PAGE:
“Are you always in a good mood?” I’m frequently asked. Sometimes, it’s asked with sarcasm. Maybe it is thought that someone who always appears happy… must be putting it on! Rarely, if ever, is there a bad mood in me. I do sometimes get a bit blue or melancholy, but it is short lived.
For me, being in a bad mood just takes too much energy and time. Also, everything that follows in that day is marked with negativity. Perhaps, my own memories of walking on egg shells around the moods and tempers of my mother and Richard has helped me determine my own path. My thoughts are more of why would you want to be in a bad mood, when it’s easier to be happy?
A constant check and recheck of what’s really important in life and what’s not…helps me keep things in balance. I’ve done a total one hundred eighty degree turn from years before. For so long, I had tried to please everyone, but myself. That was a throwback to my childhood.
Although it still is important for me to please others and be appreciated, it is now equally important for me to be pleased with myself. If something doesn’t feel good mentally, physically, or emotionally… I try my best to let it go. Admittedly, I’m not always successful, but I make the effort of trying.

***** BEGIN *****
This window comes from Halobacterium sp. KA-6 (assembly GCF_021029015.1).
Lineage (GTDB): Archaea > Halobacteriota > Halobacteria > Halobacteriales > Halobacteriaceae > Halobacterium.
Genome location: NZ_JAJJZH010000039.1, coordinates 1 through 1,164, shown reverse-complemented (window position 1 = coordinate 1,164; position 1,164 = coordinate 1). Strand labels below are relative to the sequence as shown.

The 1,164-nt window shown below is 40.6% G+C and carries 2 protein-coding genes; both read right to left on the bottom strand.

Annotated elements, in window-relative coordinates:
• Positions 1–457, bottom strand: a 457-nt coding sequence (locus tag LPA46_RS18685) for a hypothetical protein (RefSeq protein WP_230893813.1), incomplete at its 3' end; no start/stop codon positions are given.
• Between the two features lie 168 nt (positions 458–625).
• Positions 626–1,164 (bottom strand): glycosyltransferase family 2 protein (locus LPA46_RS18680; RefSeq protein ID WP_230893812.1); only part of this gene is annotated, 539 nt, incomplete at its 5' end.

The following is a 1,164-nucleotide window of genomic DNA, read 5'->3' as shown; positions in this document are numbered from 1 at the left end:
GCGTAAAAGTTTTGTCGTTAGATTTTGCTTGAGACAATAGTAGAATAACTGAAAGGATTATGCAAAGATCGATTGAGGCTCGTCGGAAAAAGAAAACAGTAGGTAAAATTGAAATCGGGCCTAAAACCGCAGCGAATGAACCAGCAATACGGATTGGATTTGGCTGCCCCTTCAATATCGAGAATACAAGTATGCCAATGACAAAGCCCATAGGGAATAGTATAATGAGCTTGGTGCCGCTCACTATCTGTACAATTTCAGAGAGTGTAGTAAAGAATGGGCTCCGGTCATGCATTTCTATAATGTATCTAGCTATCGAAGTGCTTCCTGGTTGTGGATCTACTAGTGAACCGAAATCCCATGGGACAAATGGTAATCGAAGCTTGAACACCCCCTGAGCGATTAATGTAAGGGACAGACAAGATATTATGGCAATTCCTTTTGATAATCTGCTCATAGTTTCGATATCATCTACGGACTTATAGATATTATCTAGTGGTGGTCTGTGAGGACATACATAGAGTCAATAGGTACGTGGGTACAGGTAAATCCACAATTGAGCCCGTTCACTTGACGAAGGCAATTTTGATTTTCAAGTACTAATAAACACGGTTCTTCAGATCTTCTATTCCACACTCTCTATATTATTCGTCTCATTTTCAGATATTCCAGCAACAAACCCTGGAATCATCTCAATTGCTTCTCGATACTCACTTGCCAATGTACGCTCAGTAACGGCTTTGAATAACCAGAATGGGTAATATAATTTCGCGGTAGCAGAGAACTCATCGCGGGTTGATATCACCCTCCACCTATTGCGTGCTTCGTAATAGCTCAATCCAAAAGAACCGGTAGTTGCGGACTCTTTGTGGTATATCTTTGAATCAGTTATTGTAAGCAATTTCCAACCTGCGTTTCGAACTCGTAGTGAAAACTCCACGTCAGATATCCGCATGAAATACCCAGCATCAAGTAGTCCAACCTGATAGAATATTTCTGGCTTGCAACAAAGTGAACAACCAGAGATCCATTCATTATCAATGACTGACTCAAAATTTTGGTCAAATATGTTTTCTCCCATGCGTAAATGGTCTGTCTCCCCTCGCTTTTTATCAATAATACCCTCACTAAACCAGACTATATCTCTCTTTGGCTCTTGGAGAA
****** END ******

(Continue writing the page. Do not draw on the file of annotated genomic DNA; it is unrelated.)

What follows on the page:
Part of my recent journey has been discovering things about myself. Why do I think, feel, or do something in a certain way? As expected, many of my actions and reactions are the direct result of years past. The memories are painful, but worth the exploration.
My best thinking and self- examination are usually done at the ocean. For years, I’ve found great solace in its waters. There is a place like that for each of us; this is a place where we feel good about ourselves and complete. It’s important to go places and do things that make us feel good about ourselves.
The ocean makes me feel clean and whole. It’s like a baptism of spirit each and every time I visit. In the presence of the vast and perfect balance of these waters, my anxieties and personal issues seem small and almost trivial. My individual life in proportion to all the people on earth is analogous to one drop of salt water in the entirety of the seas. When I put the painful memories of my past in perspective, it is not nearly so overwhelming. Each of us is making the same life’s journey, but the routes and durations are varied.
I’ve shared my own story in the hopes that maybe one event, one belief, or one practice touched each person that read these writings. I wonder if this is what was always intended for me. Regardless of our age, station in life, or how far we are currently removed from the abuse…it never really goes away. We are always Abused Children.
It is possible to put the abuse and dysfunction in perspective and internalize that we were not responsible for anything that was done to us in our past. However, we are fully responsible for the quality of our current life and how we affect those around us each day. My own life continues to challenge and amaze me… for this I am always thankful.